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Cornell University

Tata-Cornell Institute for Agriculture and Nutrition

Policies for Sustainable Food Systems

In a new book published by FAO and Elsevier, Dr. Prabhu Pingali writes on the public policies necessary to achieve sustainable food and agriculture systems.  See Chapter 45 in Sustainable Food and Agriculture: An Integrated Approach.

Chapter Abstract

Over the past 50 years, agricultural growth has contributed to jumpstarting overall economic growth and poverty reduction in many countries, but the progress has not been uniform and has often been accompanied by significant environmental costs. To adequately and sustainably feed the ever-growing population, the sector faces new and greater challenges, for example, declining quantity and quality of the natural resource base that underpins agricultural productivity, evolving food preferences due to rising incomes and growing urbanization, and the impact of climate change. The sector can meet these challenges with both increased and targeted investments in research and development and policies, especially aimed at sustainable intensification of smallholder production systems, increasing climate-change resilience of rural producers, improving input and output market access, reducing food loss and waste, bridging the gender inequality gap, broadening and diversifying the food source base, and promoting conservation and sustainable use of natural resources (e.g., soils, water, and biodiversity).


Green Revolution, sustainable intensification, smallholder production systems, market access, gender issues, natural resource degradation, climate change

About the Book

Sustainable Food and Agriculture: An Integrated Approach is the first book to look at the imminent threats to sustainable food security through a cross-sectoral lens. As the world faces food supply challenges posed by the declining growth rate of agricultural productivity, accelerated deterioration of quantity and quality of natural resources that underpin agricultural production, climate change, and hunger, poverty and malnutrition, a multi-faced understanding is key to identifying practical solutions. This book gives stakeholders a common vision, concept and methods that are based on proven and widely agreed strategies for continuous improvement in sustainability at different scales.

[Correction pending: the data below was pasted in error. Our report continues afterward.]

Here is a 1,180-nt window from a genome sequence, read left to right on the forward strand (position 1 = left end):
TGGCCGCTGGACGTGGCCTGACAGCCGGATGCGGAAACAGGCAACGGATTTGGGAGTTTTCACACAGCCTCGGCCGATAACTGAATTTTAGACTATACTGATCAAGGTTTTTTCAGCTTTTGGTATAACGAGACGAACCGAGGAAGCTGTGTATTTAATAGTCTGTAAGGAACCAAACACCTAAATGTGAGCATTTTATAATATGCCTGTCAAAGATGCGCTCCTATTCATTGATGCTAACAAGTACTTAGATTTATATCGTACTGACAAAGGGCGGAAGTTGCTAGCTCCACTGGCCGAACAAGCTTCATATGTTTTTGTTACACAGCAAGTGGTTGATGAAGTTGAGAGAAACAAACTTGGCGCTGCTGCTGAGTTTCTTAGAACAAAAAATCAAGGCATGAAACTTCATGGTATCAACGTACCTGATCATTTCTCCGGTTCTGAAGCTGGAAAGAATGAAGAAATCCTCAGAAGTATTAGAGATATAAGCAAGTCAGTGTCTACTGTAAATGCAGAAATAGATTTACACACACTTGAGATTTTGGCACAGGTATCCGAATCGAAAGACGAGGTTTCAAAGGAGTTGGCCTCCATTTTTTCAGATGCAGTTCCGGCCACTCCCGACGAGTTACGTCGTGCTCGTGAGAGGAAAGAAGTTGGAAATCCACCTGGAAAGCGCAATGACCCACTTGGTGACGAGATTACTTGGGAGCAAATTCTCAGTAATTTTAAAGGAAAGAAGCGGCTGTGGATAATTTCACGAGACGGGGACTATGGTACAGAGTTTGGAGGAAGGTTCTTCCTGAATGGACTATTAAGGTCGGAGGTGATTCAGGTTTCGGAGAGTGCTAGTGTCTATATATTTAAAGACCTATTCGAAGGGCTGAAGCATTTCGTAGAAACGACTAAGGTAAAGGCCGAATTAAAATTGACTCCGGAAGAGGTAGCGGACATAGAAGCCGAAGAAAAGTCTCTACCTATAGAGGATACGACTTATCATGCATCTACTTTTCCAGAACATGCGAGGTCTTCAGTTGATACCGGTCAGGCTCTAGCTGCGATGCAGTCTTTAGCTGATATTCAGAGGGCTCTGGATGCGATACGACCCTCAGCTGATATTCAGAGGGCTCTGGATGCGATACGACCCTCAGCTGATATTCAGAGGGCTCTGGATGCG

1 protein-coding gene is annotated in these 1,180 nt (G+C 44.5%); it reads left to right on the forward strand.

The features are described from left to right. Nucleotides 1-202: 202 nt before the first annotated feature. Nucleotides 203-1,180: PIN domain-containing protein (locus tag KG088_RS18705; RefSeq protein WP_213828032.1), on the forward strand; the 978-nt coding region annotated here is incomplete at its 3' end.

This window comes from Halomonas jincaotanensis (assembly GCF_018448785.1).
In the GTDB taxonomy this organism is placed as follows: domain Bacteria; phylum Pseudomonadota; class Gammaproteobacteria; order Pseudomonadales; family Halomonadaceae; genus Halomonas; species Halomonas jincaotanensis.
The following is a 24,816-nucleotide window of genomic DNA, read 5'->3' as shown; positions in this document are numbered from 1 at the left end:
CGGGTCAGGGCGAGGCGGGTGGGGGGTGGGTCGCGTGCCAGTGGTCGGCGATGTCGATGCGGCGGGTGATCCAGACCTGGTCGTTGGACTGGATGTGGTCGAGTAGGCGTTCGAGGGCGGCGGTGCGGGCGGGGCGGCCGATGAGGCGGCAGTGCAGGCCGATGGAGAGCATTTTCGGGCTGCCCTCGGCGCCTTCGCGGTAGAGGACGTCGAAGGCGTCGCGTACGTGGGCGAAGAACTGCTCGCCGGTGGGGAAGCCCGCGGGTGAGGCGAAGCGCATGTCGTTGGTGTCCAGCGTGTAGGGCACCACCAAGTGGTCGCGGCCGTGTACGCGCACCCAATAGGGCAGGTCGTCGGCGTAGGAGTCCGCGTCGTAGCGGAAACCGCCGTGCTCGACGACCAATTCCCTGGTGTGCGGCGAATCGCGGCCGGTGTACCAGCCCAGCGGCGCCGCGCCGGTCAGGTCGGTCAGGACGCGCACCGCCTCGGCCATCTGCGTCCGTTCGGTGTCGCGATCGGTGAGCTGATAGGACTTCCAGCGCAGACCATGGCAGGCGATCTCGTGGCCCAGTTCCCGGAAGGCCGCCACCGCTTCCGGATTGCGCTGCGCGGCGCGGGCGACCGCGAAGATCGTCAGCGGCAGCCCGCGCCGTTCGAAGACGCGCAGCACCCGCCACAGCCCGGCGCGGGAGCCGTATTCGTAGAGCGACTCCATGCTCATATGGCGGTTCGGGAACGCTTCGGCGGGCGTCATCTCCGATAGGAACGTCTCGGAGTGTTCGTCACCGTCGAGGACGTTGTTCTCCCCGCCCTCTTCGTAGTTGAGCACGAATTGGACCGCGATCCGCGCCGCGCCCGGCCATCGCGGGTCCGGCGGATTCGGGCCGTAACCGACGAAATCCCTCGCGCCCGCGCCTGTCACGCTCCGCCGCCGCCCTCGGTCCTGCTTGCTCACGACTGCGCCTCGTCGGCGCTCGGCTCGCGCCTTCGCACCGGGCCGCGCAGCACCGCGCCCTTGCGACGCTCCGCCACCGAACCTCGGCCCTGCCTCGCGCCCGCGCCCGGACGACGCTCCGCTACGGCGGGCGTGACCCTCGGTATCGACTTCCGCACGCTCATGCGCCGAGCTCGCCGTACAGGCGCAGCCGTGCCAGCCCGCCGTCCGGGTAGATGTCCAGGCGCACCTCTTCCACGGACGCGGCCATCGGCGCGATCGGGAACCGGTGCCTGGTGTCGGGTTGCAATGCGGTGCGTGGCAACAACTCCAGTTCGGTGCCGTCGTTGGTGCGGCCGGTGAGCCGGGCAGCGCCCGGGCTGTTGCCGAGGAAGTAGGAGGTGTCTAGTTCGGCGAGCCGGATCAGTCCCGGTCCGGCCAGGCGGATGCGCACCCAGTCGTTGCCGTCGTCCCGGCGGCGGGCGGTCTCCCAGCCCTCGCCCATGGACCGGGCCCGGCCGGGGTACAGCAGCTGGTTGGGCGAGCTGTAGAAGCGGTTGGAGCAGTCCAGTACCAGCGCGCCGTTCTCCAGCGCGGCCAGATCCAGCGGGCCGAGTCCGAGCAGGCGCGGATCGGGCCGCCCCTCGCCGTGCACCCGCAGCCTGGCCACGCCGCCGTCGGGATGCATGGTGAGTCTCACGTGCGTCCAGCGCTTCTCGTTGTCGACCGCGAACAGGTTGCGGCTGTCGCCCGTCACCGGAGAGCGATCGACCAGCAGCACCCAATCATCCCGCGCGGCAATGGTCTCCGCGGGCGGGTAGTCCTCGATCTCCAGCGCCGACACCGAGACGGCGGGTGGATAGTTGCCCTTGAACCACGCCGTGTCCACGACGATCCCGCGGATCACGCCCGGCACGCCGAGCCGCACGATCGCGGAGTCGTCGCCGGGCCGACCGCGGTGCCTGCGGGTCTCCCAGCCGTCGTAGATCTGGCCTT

While information on policies and technologies that would enhance productivity and sustainability of individual agricultural sectors is available to some extent, literature is practically devoid of information and experiences for countries and communities considering a comprehensive approach (cross-sectoral policies, strategies and technologies) to SFA. This book is the first effort to fill this gap, providing information on proven options for enhancing productivity, profitability, equity and environmental sustainability of individual sectors and, in addition, how to identify opportunities and actions for exploiting cross-sectoral synergies.

Key Features

  • Provides proven options of integrated technologies and policies, helping new programs identify appropriate existing programs
  • Presents mechanisms/tools for balancing trade-offs and proposes indicators to facilitate decision-making and progress measurement
  • Positions a comprehensive and informed review of issues in one place for effective education, comparison and evaluation


  • Clayton Campanhola, The Food and Agriculture Organization of the United Nations (FAO), Rome, Italy
  • Shivaji Pandey, Special Advisor to the Food and Agriculture Organization of the United Nations (FAO), Rome, Italy